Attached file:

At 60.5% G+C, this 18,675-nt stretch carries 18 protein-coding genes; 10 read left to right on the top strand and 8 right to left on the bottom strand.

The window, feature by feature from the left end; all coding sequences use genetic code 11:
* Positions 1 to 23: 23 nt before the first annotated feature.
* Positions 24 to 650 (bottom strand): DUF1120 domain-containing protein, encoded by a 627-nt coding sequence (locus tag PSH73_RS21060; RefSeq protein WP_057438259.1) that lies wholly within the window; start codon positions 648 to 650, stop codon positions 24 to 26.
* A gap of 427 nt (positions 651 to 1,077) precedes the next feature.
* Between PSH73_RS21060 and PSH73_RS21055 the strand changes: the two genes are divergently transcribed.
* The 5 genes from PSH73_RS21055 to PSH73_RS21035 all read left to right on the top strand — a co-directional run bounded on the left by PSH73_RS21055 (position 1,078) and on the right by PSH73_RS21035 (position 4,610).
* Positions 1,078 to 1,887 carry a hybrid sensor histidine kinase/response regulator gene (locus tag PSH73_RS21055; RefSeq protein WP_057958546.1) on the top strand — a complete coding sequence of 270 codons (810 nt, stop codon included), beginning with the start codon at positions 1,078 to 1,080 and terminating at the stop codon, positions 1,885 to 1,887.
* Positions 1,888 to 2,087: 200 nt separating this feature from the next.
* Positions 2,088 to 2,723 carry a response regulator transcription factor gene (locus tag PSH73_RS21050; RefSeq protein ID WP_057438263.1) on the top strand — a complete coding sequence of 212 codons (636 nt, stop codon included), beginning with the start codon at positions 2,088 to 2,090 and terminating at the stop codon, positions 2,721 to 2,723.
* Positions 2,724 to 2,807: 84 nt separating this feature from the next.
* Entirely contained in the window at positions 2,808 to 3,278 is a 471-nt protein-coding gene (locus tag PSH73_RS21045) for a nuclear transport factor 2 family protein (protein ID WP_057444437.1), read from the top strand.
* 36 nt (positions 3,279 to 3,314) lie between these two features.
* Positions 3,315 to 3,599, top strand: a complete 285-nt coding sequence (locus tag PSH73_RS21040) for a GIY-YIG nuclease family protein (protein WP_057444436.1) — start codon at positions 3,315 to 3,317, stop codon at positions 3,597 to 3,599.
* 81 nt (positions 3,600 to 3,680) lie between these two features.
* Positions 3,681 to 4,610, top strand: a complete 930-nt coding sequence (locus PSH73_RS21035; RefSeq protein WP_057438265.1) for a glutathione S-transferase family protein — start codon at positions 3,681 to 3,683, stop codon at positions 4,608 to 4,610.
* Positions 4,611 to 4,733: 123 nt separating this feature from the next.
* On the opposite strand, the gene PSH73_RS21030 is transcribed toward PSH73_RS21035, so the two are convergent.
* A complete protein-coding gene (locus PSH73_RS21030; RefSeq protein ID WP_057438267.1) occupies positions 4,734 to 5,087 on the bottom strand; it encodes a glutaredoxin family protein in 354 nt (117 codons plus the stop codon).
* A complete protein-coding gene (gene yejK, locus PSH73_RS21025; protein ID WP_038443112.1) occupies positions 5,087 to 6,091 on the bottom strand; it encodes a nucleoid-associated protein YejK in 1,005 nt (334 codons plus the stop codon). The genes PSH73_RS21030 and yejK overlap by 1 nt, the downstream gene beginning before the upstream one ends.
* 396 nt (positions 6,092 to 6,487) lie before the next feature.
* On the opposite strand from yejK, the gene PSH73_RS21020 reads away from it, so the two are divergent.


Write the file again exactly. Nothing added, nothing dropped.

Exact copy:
At 60.5% G+C, this 18,675-nt stretch carries 18 protein-coding genes; 10 read left to right on the top strand and 8 right to left on the bottom strand.

The window, feature by feature from the left end; all coding sequences use genetic code 11:
* Positions 1 to 23: 23 nt before the first annotated feature.
* Positions 24 to 650 (bottom strand): DUF1120 domain-containing protein, encoded by a 627-nt coding sequence (locus tag PSH73_RS21060; RefSeq protein WP_057438259.1) that lies wholly within the window; start codon positions 648 to 650, stop codon positions 24 to 26.
* A gap of 427 nt (positions 651 to 1,077) precedes the next feature.
* Between PSH73_RS21060 and PSH73_RS21055 the strand changes: the two genes are divergently transcribed.
* The 5 genes from PSH73_RS21055 to PSH73_RS21035 all read left to right on the top strand — a co-directional run bounded on the left by PSH73_RS21055 (position 1,078) and on the right by PSH73_RS21035 (position 4,610).
* Positions 1,078 to 1,887 carry a hybrid sensor histidine kinase/response regulator gene (locus tag PSH73_RS21055; RefSeq protein WP_057958546.1) on the top strand — a complete coding sequence of 270 codons (810 nt, stop codon included), beginning with the start codon at positions 1,078 to 1,080 and terminating at the stop codon, positions 1,885 to 1,887.
* Positions 1,888 to 2,087: 200 nt separating this feature from the next.
* Positions 2,088 to 2,723 carry a response regulator transcription factor gene (locus tag PSH73_RS21050; RefSeq protein ID WP_057438263.1) on the top strand — a complete coding sequence of 212 codons (636 nt, stop codon included), beginning with the start codon at positions 2,088 to 2,090 and terminating at the stop codon, positions 2,721 to 2,723.
* Positions 2,724 to 2,807: 84 nt separating this feature from the next.
* Entirely contained in the window at positions 2,808 to 3,278 is a 471-nt protein-coding gene (locus tag PSH73_RS21045) for a nuclear transport factor 2 family protein (protein ID WP_057444437.1), read from the top strand.
* 36 nt (positions 3,279 to 3,314) lie between these two features.
* Positions 3,315 to 3,599, top strand: a complete 285-nt coding sequence (locus tag PSH73_RS21040) for a GIY-YIG nuclease family protein (protein WP_057444436.1) — start codon at positions 3,315 to 3,317, stop codon at positions 3,597 to 3,599.
* 81 nt (positions 3,600 to 3,680) lie between these two features.
* Positions 3,681 to 4,610, top strand: a complete 930-nt coding sequence (locus PSH73_RS21035; RefSeq protein WP_057438265.1) for a glutathione S-transferase family protein — start codon at positions 3,681 to 3,683, stop codon at positions 4,608 to 4,610.
* Positions 4,611 to 4,733: 123 nt separating this feature from the next.
* On the opposite strand, the gene PSH73_RS21030 is transcribed toward PSH73_RS21035, so the two are convergent.
* A complete protein-coding gene (locus PSH73_RS21030; RefSeq protein ID WP_057438267.1) occupies positions 4,734 to 5,087 on the bottom strand; it encodes a glutaredoxin family protein in 354 nt (117 codons plus the stop codon).
* A complete protein-coding gene (gene yejK, locus PSH73_RS21025; protein ID WP_038443112.1) occupies positions 5,087 to 6,091 on the bottom strand; it encodes a nucleoid-associated protein YejK in 1,005 nt (334 codons plus the stop codon). The genes PSH73_RS21030 and yejK overlap by 1 nt, the downstream gene beginning before the upstream one ends.
* 396 nt (positions 6,092 to 6,487) lie before the next feature.
* On the opposite strand from yejK, the gene PSH73_RS21020 reads away from it, so the two are divergent.